Sunday, August 1

Chapter 7:

Spanky's Revenge
A One Act Play

[Chuck and Harold sitting at a bar – Harold is obviously drunk]
Chuck: Never again I say… “never again.”
Harold: Never… what?
Chuck: Did I tell you what happened Ed? Did I tell you?
Harold: Huh? What.
Chuck: He tried to kill me.
Harold: Who?!?
Chuck: The one with the red eyes.
Harold: I must be drunk, I didn’t catch a word of that.
Chuck: It was my wife’s idea. She said that rabbits were a “good investment” and that we should “stock up now while the market was low.” Why didn’t I just shoot myself instead.
Harold: Well…
Chuck: She bought us this one rabbit – called him Spanky. Oh yeah, he was the ring-leader of the group I could tell: close-set eyes. And red. I isn’t never seen eyes that red. When he’d stare at me… You ever tasted fear Harold?
Harold: I had zucchini bread once…
Chuck: Fear wells up in your throat. Back here! [motions to his throat] It tastes like acid, but its worse. It says, ‘are you ready to die?’ and keeps coming. My wife had me buy the cages too. Big enough for them to procreate in, but not enough for them to run. They were cold hard metal. Nothing in the world shows a man how much he has lost in this world as when he’s looking at the world through bars.
Harold: You know, we’re at a bar right now?
Chuck: Then she had me put them in the cages: one by one until they were all in and secure. Then they looked at me… that look of tormented rage and persecution that haunts you in your sleep. [grabs Harold’s arm] She had me kill the babies!
Harold: [lifting his head from the bar] I’m awake!
Chuck: She said they’d taste like chicken. They tasted of… of death. I couldn’t eat them, so we sold them. My wife had me feed them – every day. And every day I’d see him – Spanky – sitting there staring at me. Staring at me with his red eyes. [shudders] And every day he grew to hate me more. It was the end of February – I had just sold the last of the babies to the meat market and went home: my wife told me to clean out the cages.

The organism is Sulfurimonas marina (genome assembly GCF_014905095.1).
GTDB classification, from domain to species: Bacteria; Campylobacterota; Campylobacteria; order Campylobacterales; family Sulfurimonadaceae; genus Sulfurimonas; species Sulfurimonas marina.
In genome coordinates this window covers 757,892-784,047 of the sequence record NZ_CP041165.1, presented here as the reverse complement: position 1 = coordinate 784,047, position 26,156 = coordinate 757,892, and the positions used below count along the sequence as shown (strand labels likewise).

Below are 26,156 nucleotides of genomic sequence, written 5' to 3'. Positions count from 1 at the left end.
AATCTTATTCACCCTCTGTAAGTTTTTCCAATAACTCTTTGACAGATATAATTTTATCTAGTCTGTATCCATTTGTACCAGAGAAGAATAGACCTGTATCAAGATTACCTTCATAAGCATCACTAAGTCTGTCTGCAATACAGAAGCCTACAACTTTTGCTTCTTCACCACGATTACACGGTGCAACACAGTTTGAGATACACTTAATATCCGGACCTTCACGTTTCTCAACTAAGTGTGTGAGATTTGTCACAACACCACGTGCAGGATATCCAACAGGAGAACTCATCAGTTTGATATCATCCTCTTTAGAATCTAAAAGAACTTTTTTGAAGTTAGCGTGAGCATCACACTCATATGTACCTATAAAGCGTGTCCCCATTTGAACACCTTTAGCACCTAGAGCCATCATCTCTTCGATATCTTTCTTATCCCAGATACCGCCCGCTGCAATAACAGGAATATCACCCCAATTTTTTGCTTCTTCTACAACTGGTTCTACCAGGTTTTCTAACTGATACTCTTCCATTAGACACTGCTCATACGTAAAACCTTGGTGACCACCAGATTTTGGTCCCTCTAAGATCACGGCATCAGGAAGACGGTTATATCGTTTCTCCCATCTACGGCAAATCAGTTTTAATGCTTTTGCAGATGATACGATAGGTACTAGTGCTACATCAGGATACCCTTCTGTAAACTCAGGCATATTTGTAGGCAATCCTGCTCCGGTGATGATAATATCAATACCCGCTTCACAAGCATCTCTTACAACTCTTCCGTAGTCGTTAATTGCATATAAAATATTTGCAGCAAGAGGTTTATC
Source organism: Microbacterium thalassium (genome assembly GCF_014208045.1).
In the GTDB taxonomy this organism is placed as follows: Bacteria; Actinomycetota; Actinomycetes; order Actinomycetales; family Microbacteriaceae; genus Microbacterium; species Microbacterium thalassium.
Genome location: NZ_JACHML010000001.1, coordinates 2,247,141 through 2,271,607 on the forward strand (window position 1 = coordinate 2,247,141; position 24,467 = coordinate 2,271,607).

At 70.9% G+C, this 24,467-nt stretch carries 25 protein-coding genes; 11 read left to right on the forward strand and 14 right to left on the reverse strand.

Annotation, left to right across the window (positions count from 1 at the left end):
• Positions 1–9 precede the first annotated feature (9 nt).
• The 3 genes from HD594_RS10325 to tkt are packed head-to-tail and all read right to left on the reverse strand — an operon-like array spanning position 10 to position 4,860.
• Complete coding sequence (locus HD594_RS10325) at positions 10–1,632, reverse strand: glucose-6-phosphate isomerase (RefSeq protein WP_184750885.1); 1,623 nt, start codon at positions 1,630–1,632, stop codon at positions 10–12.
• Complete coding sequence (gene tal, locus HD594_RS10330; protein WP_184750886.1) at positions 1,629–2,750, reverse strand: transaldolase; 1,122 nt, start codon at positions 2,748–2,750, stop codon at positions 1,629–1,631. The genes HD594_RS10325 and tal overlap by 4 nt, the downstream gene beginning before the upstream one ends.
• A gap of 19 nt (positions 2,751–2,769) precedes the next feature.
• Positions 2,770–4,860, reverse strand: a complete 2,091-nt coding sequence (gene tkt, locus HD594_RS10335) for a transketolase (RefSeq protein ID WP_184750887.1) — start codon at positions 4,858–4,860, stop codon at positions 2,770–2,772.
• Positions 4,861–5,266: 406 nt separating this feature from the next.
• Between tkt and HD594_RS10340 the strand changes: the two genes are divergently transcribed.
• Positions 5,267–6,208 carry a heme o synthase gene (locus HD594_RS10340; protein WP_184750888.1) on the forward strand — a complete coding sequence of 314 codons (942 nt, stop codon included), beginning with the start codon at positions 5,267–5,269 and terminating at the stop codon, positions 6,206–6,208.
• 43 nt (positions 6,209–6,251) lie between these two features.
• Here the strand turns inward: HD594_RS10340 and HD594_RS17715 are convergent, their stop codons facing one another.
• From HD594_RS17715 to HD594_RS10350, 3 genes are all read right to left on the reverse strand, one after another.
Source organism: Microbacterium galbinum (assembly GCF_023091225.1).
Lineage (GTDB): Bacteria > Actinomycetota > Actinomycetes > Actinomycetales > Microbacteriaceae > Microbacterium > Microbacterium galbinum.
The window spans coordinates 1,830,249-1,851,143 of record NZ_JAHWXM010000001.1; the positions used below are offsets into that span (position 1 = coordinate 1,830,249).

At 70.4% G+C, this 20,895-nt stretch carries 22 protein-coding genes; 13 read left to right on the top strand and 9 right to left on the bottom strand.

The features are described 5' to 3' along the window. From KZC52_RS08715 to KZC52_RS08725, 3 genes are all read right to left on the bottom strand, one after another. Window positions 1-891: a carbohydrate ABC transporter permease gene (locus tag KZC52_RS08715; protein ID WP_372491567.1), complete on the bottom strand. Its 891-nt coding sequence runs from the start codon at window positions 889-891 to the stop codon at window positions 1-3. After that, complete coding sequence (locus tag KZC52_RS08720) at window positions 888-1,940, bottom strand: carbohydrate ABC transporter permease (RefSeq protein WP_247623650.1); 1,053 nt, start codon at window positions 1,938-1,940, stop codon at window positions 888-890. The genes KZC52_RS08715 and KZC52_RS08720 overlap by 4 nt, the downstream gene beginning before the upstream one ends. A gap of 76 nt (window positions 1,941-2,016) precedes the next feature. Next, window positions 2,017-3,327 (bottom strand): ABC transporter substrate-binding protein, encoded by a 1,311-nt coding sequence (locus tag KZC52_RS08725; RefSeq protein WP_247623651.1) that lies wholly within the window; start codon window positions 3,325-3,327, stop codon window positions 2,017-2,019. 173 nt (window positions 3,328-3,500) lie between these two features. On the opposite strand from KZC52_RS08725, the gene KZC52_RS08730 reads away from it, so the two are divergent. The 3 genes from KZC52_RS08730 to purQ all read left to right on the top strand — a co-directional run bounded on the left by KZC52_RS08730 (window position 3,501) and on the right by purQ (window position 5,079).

Harold: She don’t like cleaning?
Chuck: “They’re just rabbits” she said.
Harold: Who, me?
Chuck: It began to rain: the cold gray sky turning ominous as I walked out through the mud and sleet in my rain slicker towards the barn. You could smell the electricity in the air – that was fear: it was fear warning me of things to come.
Harold: Like a good bird-dog?
Chuck: Like a bird-dog pointing out the grouse: “it’s there” the storm said to fear, “you are the grouse, and Spanky is the hunter.” I heard it. I heard it as clear as day. “You are the grouse.” I grabbed the barn door and slid it open – all the way. It ground across the metal runners until it stood open. I stepped gingerly on the hay strewn across the floor, but it crushed beneath my feet like a thousand roaches, sending the crackle echoing through the barn to where Spanky waited at the end of the line. The smell of rabbit droppings mixed with the fear I felt: it made me sick. But I cleaned out the cages. My breath and the occasional thunder cracking were the only sounds. The rain began again and the sound of the water pounding on the roof drove me mad with terror.
Harold: Is this the same story you were just telling?
Chuck: Finally, I had cleaned out the cages – all but Spanky’s. Lightning flashed as I unlocked his cage. I should have seen it as a sign, but I was too scared to think. The cage door creaked as I opened it, and it settled with a clang against the cage wall. There he was. I tried not to look in his eyes. I tried not to touch him. I reached my hand in to grab the newspaper and straw…
Harold: Where am I?
Chuck: My hand accidentally brushed against him.
Harold: [puts his head on table again]
Chuck: I lifted my eyes. There he was. Staring at me with those horrible red eyes. Hatred poured from his white fur like the rainwater off the roof above. Lightning struck and so did Spanky. He lunged at my throat! [loud noise startled Harold] I grabbed him and threw him across the barn, then turned… he was gone. I knew he would be waiting for me to exit through the barn doors, so I waited. Lightning flashed and I saw him… silhouetted against the sky – staring at me.
Harold: I had a rabbit once. Called him “Petey the Great.”
Chuck: [stops and stares at Harold]
Harold: We ate him.
[Harold passes out again]
[Chuck shakes his head and walks away]
This play is a reprint of a Creative Writing assignment from July, 2003.


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